A vibrant waterfront, sublime art, and 2,000 years of history.

What makes Ipswich special

Ipswich, Suffolk, calls itself one of the oldest towns in England, with a charter from King John dating to 1200. Before that, however, the Romans had a fort and villa in the area. Then, it was a little trading settlement called (with variant spellings), Gipeswic, named for the River Gipping, the non-tidal section of the River Orwell. It was probably founded by the kings of East Anglia around the 7th and 8th centuries. It became a major shipping and trading settlement, and eventually granted its own mint.

Ipswich survived a thorough sacking by the Vikings, and dissolution and destruction by King Henry VIII, to become a modern town with a surprising number of old buildings, intact or rebuilt, which gives the town a charming appearance. These buildings comfortably accommodate tea shops, solicitors’ offices, boutiques, theaters, and the like. Of particular note is the 15th-century Ancient House, whose pargeting (ornamental plasterwork), and the motto of Charles II, grace its upper story. Some repurposed 19th-century buildings include the Town Hall and Post Office building in the Cornhill area. The Walk” and The Thoroughfare are lined in mock Tudor, but beautifully done. In contrast, the Willis Building, all modern dark glass, was the youngest Grade I listed building in Britain when it was so honored in 1991.

How to get to Ipswich 

Ipswich is on three major railroad lines. It’s an hour from London’s Stansted Airport and close to the A14 and the A12. National Express coaches run daily. www.nationalexpress.com. There is a park-and-ride service for motorists. Ipswich makes a good base for exploring all the tourist delights of East Sussex.

What there is to see in Ipswich 

For a colorful, capsule history of the town, go to St. Peter’s by the Waterfront on College Street, home to the Waterfront Arts, Music, and Heritage Centre, www.stpetersbythewaterfront.com, and see the eight tapestries done by local ladies in applique and embroidery to celebrate the town’s history. Vikings, Tudors, Georgians, Victorians, and moderns pass in colorful array. Shipping is prominently featured, as are church processions, fishermen, sheep farmers, stately buildings, martyrs being burned at the stake, and Grandma and her dogs. A flapper and a punk flank the modern panel, and the River Orwell, running through them all, becomes successively cleaner and bluer.

Don’t miss lovely Christchurch Park. On the grounds is Christchurch Mansion, once a private home much enlarged and improved, now a museum with free entry. Allow time for a thorough guided tour through the intact bedrooms and study, clothing, toys, Lowestoft pottery, original wallpaper and Tudor kitchen, where a whole pig is dwarfed in the vast fireplace. A “lady’s closet” is not a closet at all, but a room full of enigmatic paintings, possibly done by the lady herself. The works of Thomas Gainsborough and John Constable here form the largest such collection outside of London. A temporary exhibition in 2012 included the famous Mildenhall Dish, found nearby.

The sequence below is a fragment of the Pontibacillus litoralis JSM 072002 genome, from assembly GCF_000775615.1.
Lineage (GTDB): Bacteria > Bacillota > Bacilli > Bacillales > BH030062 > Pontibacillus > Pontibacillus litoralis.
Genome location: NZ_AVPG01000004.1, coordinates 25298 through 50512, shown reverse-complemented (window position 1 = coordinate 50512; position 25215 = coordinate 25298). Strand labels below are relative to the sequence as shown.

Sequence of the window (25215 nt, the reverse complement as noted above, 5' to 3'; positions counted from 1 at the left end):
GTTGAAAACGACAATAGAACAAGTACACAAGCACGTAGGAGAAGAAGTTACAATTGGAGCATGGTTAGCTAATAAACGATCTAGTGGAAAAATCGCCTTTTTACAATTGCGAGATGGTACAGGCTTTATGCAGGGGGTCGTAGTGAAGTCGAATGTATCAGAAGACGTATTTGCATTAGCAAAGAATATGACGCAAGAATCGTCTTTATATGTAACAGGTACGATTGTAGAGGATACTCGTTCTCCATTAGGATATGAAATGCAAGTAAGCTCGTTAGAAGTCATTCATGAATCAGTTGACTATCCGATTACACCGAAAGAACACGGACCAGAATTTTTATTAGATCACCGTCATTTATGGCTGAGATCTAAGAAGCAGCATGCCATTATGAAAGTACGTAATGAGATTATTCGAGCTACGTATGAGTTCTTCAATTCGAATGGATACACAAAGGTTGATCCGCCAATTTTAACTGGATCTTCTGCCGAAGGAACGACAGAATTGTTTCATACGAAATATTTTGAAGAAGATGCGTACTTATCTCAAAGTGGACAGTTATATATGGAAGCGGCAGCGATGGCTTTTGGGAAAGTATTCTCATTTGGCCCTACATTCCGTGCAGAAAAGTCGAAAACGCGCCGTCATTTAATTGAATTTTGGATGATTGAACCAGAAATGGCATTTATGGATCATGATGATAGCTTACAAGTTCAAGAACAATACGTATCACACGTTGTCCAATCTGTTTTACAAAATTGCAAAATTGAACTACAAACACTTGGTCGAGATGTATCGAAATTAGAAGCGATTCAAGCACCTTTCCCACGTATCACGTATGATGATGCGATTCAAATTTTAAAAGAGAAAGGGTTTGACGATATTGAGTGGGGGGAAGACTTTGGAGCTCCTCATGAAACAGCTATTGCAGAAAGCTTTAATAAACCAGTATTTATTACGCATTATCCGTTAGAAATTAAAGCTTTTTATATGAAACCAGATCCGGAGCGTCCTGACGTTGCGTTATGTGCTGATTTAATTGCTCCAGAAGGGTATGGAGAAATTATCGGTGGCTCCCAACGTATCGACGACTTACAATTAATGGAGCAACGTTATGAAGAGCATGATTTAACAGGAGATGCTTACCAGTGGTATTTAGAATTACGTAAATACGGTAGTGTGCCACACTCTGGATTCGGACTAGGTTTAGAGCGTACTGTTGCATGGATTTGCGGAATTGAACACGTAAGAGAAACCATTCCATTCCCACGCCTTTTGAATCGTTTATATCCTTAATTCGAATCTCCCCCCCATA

The Transport Museum www.ipswichtransportmuseum.co.uk has more than 100 assorted vehicles from buses to prams, bicycles to hearses, telling the story of transportation in Ipswich. It hosts many scheduled events and themed open days. The Natural History Museum www.cimuseums.co.uk features current information about biodiversity and climate change and gives youngsters a chance to crawl into a badger sett. The Ipswich Museum takes visitors through the Iron Age to the lives of the Romans and Saxons, and a chance to admire a really mammoth wooly mammoth. Pop into Ancient House, now a housewares shop, visit the small museum upstairs that tells the building’s history, and view the unique hand-painted walls. The Unitarian Meeting House is a gem of woodcarving, including a door with a spy hole from which to watch for unbelievers. On Wednesdays, you may hear a peal from the original clangers of the oldest bells in Christendom from the splendidly decorated tower of St. Lawrence Church. You can also take lunch at St. Lawrence since it has been repurposed as a cafe.



What are some of Ipswich's connections to famous people?

Future Cardinal Thomas Wolsey was born in Ipswich in c1475. Painter Thomas Gainsborough lived and worked here. Charles Dickens lived in and vividly described the Great White Horse Hotel, still standing, in his Pickwick Papers. Geoffrey Chaucer, whose father kept a local inn, satirized Ipswich’s merchants. Henry VIII and Katherine of Aragon visited as pilgrims, although later the king was responsible for destroying the shrine at which they worshipped. Lord Nelson was High Steward of Ipswich from 1800–1805. David Garrick made his professional acting debut in town, and that new group, The Beatles, performed at the Gaumont Cinema in 1964.

Some of its special events

Ipswich has a fully packed schedule of cultural, agricultural, and historic celebrations. Ipswich Music Day, the Pinmill Barge Match race, the Suffolk Food and Drink Festival, and the Suffolk Town and Country Walking Festival are just a few of the events that fill the year. www.allaboutipswich.com

Where to shop

The Buttermarket in the town center is traffic free. Here you will find a large, modern shopping center.

Where to spend the evening

Ipswich abounds in theaters. The Regent, the Corn Exchange, the Sir John Mills, and the Jerwood Dance House all perform under the motto “Something for everyone.”

There is something unique about Ipswich

Cartoonist Carl Giles worked in Ipswich all his life, creating the character “Grandma,” now commemorated in a statue in Giles Circus, complete with her dogs and babies. She brandishes her umbrella and looks up at the window of the newspaper office where Giles worked. Cardinal Wolsey rates a statue in the town center as well.